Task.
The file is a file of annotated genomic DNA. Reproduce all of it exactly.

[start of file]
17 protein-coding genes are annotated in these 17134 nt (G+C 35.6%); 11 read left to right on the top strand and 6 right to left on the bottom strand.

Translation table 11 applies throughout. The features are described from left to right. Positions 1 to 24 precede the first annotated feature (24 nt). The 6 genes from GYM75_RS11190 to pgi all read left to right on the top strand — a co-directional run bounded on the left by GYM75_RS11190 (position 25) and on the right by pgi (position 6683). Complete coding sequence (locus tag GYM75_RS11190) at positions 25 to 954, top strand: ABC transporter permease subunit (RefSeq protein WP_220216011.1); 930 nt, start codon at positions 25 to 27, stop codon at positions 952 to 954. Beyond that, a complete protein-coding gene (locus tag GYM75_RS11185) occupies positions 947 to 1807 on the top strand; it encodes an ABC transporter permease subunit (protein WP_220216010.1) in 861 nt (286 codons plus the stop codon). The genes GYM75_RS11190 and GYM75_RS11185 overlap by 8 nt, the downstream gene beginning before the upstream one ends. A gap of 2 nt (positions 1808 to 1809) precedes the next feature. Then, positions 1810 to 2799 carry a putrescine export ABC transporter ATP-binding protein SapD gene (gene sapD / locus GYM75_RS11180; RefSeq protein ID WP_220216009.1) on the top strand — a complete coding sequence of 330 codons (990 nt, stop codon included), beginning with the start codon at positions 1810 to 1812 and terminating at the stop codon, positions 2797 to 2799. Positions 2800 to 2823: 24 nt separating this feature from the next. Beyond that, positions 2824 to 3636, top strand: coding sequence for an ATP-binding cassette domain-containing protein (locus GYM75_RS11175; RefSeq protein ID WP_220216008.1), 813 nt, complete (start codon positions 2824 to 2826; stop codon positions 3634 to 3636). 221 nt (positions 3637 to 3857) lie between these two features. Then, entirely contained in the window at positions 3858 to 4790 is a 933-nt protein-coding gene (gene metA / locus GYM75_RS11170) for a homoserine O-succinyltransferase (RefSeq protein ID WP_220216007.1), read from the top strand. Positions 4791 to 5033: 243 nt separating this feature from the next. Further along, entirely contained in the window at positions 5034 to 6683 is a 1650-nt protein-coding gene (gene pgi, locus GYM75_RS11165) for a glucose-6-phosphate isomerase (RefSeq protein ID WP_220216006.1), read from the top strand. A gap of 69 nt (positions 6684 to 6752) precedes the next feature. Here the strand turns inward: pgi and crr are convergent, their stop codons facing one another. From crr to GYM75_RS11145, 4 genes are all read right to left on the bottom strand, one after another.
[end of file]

17 protein-coding genes are annotated in these 17134 nt (G+C 35.6%); 11 read left to right on the top strand and 6 right to left on the bottom strand.

Translation table 11 applies throughout. The features are described from left to right. Positions 1 to 24 precede the first annotated feature (24 nt). The 6 genes from GYM75_RS11190 to pgi all read left to right on the top strand — a co-directional run bounded on the left by GYM75_RS11190 (position 25) and on the right by pgi (position 6683). Complete coding sequence (locus tag GYM75_RS11190) at positions 25 to 954, top strand: ABC transporter permease subunit (RefSeq protein WP_220216011.1); 930 nt, start codon at positions 25 to 27, stop codon at positions 952 to 954. Beyond that, a complete protein-coding gene (locus tag GYM75_RS11185) occupies positions 947 to 1807 on the top strand; it encodes an ABC transporter permease subunit (protein WP_220216010.1) in 861 nt (286 codons plus the stop codon). The genes GYM75_RS11190 and GYM75_RS11185 overlap by 8 nt, the downstream gene beginning before the upstream one ends. A gap of 2 nt (positions 1808 to 1809) precedes the next feature. Then, positions 1810 to 2799 carry a putrescine export ABC transporter ATP-binding protein SapD gene (gene sapD / locus GYM75_RS11180; RefSeq protein ID WP_220216009.1) on the top strand — a complete coding sequence of 330 codons (990 nt, stop codon included), beginning with the start codon at positions 1810 to 1812 and terminating at the stop codon, positions 2797 to 2799. Positions 2800 to 2823: 24 nt separating this feature from the next. Beyond that, positions 2824 to 3636, top strand: coding sequence for an ATP-binding cassette domain-containing protein (locus GYM75_RS11175; RefSeq protein ID WP_220216008.1), 813 nt, complete (start codon positions 2824 to 2826; stop codon positions 3634 to 3636). 221 nt (positions 3637 to 3857) lie between these two features. Then, entirely contained in the window at positions 3858 to 4790 is a 933-nt protein-coding gene (gene metA / locus GYM75_RS11170) for a homoserine O-succinyltransferase (RefSeq protein ID WP_220216007.1), read from the top strand. Positions 4791 to 5033: 243 nt separating this feature from the next. Further along, entirely contained in the window at positions 5034 to 6683 is a 1650-nt protein-coding gene (gene pgi, locus GYM75_RS11165) for a glucose-6-phosphate isomerase (RefSeq protein ID WP_220216006.1), read from the top strand. A gap of 69 nt (positions 6684 to 6752) precedes the next feature. Here the strand turns inward: pgi and crr are convergent, their stop codons facing one another. From crr to GYM75_RS11145, 4 genes are all read right to left on the bottom strand, one after another.